This is a jam-packed post with ideas for teaching your students about eight properties of matter. Properties of Matter is my FAVORITE content to teach at the beginning of the year because they will use and apply what they learn all year long!
1. Relative Density
Relative Density Lab: Will Coke and Diet Coke both react the same when placed in water (sink or float)? Students make a hypothesis, plan, and conduct the experiment. Students record observations and results, then write a conclusion. (We know the volume of the cans is the same…I will make sure we determine the mass using a triple beam balance.)
Journal Entry: Draw a labeled diagram to explain the results. (We have been working on sentence stems as a reflection. We are now working on diagrams.)
I also LOVE Submarine from Experiencing Matter. Students have to determine what will make their “submarine” sink and float, leading to them drawing conclusions about mass and relative density.
“Mass”ive Rocks: Double Pan Balance Lab- Students determine the mass of five rocks using a double pan balance. Extend the activity by putting gram cubes on the side with the rock and having students subtract to find the mass.
Double Pan Balance Cut and Paste Notebook Activity– To follow up on the extension, students cut out a double pan balance, gram cubes, and a toy car.
Journal Reflection: How did you determine the mass of objects with the double pan balance?
Under the Sea: Displacement of Water Volume Lab- Students determine the volume of sea animal toys by calculating the displacement of water. Students record and graph data. Talk about how 1 milliliter equals 1 cubic centimeter.
Journal reflection: How did you determine the volume of the objects using the displacement of water?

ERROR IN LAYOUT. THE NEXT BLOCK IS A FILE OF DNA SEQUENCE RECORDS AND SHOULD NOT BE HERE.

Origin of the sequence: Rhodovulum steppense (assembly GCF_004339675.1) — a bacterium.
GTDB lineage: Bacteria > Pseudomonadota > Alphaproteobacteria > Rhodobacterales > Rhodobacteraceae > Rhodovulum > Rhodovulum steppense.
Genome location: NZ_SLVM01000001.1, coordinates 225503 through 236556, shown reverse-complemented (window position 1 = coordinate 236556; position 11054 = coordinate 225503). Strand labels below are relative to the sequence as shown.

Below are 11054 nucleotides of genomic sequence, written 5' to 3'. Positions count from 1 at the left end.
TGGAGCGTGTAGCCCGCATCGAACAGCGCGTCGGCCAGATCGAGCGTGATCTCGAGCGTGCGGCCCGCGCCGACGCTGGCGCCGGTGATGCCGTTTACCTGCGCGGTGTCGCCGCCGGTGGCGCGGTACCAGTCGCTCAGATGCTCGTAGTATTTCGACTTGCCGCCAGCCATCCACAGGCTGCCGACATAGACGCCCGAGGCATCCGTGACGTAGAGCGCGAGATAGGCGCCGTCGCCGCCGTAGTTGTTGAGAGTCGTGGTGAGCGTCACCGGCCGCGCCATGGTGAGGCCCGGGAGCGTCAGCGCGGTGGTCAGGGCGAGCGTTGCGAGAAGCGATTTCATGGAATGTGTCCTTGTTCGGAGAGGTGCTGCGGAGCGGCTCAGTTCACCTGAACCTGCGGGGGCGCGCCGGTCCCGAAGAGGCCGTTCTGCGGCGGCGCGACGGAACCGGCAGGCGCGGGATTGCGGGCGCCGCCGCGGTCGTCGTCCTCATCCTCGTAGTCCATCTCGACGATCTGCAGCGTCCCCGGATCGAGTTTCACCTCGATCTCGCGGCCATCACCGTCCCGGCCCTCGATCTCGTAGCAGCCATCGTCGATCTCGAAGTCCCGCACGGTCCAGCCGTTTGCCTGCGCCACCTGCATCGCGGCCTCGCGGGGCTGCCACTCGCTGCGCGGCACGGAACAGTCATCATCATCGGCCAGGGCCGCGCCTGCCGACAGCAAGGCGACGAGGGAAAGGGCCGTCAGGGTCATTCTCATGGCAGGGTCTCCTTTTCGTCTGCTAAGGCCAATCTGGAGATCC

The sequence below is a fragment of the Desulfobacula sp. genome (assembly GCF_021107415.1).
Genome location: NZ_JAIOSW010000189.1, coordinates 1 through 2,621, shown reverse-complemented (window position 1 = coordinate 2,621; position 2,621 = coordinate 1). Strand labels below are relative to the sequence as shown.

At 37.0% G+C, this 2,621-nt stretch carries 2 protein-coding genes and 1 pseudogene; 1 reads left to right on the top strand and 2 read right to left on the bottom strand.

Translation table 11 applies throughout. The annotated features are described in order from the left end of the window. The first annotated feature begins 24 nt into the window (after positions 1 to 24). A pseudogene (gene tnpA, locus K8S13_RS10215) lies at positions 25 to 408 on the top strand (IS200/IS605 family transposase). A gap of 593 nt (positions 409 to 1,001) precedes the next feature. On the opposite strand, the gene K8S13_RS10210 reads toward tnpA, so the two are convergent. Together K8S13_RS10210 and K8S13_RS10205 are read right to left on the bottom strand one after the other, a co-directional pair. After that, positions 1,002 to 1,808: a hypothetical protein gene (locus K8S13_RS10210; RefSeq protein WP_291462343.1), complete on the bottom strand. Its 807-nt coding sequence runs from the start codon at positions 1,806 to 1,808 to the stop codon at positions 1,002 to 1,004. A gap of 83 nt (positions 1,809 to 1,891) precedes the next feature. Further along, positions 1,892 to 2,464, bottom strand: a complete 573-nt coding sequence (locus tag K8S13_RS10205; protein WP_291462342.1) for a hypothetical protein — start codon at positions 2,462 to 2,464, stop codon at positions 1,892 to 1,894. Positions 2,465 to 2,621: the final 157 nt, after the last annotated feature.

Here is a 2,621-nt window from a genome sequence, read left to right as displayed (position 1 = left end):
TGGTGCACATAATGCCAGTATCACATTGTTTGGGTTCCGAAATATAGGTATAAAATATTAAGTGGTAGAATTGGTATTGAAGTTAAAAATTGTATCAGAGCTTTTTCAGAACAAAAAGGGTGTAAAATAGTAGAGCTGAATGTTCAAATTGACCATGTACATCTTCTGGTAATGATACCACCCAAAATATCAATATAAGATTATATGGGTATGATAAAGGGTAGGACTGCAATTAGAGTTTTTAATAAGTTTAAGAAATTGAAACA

4. Electrical Conductivity
5. Thermal Conductivity
For thermal conductivity, we tested which materials insulate and conduct heat best with ice cubes in various containers in a tub of warm water. We timed how fast each melted. We also used Candy Labs (on TpT) to observe how different materials allowed chocolate to melt.
Solubility is a lot of fun because students can test candy (!) and other items to see if they dissolve in water.
7. Physical States of Matter
Create States of Matter Anchor Chart as a class
Show students marbles in a petri dish to represent molecules in each of the 3 states of matter. Students act out the states of matter in groups, moving and spreading out to represent the states. Students complete states of matter fold-up in pairs with examples, definitions, and diagrams.
Journal Reflection: How do we classify substances by state of matter?
This was a station activity for students to test various materials for magnetism. They made predictions, tested each material, then recorded their data. A great way to take this to the next level is to explain what the SIMILARITIES and DIFFERENCES are among the items that are magnetic or non-magnetic.
I REALLY recommend “Are All Metals Magnetic conductors?” from Experiencing Matter. In this activity, students plan an experiment with your guidance.
My Science Notebook Photos
Want to see what my interactive notebook looks like for our Properties of Matter unit?